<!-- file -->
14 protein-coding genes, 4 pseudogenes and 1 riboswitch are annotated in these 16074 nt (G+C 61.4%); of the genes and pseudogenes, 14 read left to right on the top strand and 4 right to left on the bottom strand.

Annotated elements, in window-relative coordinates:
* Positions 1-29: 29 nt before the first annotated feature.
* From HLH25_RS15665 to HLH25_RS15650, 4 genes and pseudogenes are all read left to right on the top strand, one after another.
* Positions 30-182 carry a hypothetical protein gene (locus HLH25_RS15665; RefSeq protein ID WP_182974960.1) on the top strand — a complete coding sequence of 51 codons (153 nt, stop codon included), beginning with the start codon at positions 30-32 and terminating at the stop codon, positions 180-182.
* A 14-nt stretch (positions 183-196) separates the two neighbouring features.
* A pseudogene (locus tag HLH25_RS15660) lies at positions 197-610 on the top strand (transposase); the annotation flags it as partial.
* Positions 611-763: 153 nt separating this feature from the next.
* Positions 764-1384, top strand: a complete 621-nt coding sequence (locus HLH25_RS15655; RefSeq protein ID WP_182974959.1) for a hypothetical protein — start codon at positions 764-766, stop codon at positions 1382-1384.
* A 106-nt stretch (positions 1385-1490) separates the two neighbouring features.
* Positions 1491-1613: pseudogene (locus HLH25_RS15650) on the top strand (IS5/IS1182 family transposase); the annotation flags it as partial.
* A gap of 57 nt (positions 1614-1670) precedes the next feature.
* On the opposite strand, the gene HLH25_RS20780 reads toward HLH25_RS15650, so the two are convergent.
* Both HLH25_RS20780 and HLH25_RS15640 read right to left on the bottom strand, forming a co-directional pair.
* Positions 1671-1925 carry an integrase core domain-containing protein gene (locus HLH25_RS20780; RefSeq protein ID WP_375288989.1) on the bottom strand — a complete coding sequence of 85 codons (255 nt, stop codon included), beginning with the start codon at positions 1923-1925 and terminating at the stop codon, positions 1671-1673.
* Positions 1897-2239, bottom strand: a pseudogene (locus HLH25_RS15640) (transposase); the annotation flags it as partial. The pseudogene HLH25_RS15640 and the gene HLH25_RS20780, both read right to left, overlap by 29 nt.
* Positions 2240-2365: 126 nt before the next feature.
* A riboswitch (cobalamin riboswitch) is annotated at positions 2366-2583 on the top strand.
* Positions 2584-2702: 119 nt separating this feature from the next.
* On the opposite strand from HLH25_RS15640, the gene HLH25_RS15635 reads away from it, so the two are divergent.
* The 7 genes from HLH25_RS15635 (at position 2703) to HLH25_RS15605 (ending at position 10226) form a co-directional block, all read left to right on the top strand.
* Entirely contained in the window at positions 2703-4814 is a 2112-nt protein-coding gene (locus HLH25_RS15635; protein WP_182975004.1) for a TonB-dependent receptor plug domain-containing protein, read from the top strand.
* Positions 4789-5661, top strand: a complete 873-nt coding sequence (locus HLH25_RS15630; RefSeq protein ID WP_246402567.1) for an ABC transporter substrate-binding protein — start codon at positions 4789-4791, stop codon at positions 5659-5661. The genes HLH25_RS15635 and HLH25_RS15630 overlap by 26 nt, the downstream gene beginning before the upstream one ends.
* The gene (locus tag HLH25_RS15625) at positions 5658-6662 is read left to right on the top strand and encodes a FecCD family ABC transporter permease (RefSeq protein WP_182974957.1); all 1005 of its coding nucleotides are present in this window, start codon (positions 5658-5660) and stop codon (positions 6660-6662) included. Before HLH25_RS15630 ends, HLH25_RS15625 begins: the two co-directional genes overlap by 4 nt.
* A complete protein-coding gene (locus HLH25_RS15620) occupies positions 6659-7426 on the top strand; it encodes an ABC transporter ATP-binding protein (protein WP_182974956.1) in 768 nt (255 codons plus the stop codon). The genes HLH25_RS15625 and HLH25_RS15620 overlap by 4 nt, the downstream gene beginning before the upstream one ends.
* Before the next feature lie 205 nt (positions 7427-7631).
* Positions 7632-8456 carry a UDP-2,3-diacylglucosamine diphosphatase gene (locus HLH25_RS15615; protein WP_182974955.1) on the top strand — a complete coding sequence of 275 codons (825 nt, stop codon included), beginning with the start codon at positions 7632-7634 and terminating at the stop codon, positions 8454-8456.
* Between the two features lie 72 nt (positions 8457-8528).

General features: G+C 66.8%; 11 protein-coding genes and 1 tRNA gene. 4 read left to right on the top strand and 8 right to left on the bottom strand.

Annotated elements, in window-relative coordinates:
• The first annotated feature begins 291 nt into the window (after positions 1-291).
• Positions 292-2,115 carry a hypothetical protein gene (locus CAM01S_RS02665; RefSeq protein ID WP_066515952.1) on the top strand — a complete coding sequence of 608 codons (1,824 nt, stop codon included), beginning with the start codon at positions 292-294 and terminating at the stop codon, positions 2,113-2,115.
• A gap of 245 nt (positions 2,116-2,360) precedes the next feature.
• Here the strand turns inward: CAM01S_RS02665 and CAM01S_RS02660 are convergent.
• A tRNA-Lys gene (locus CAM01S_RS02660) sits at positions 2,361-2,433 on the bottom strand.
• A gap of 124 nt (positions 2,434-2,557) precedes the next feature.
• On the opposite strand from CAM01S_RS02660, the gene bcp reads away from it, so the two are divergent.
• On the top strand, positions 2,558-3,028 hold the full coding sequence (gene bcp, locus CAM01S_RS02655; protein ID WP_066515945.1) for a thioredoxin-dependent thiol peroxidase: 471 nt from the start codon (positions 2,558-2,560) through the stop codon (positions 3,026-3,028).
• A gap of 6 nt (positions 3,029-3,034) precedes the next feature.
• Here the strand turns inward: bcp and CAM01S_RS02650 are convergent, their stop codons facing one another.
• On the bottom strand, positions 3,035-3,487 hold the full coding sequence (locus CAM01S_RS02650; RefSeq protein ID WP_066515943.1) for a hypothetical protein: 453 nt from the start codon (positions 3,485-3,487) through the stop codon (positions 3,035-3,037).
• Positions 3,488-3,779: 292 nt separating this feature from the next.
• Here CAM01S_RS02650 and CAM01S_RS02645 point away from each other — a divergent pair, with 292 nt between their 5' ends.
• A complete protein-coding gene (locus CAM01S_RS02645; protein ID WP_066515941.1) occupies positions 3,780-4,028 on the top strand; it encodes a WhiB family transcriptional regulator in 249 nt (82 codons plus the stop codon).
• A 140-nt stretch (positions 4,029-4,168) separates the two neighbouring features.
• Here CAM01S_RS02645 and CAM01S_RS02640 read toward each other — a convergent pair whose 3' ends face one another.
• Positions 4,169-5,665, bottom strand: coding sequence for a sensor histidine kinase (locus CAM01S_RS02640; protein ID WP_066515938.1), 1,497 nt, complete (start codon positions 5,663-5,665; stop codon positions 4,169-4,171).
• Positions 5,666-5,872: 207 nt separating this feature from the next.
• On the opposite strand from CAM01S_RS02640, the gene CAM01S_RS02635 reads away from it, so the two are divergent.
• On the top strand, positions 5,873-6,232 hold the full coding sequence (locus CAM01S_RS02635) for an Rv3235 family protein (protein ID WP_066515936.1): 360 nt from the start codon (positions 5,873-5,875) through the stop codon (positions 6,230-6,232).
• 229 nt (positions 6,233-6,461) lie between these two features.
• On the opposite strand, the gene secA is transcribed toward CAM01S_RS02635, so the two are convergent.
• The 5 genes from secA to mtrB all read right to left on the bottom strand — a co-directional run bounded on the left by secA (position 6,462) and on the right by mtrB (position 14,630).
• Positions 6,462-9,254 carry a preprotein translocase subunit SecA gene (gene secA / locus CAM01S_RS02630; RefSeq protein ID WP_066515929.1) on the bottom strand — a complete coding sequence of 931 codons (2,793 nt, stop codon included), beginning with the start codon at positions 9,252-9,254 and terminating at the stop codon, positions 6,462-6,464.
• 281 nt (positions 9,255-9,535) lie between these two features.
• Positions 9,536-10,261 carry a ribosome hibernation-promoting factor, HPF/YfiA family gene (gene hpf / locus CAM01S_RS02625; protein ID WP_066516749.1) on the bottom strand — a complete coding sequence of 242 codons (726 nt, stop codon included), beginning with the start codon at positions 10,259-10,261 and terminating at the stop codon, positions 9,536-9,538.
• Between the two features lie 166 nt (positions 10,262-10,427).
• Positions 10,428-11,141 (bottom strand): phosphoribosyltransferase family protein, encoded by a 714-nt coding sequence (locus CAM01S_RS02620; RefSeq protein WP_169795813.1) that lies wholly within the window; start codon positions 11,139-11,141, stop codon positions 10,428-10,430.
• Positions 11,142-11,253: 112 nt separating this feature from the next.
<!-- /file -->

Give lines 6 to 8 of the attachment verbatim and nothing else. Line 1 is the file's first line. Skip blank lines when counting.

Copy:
* A 14-nt stretch (positions 183-196) separates the two neighbouring features.
* A pseudogene (locus tag HLH25_RS15660) lies at positions 197-610 on the top strand (transposase); the annotation flags it as partial.
* Positions 611-763: 153 nt separating this feature from the next.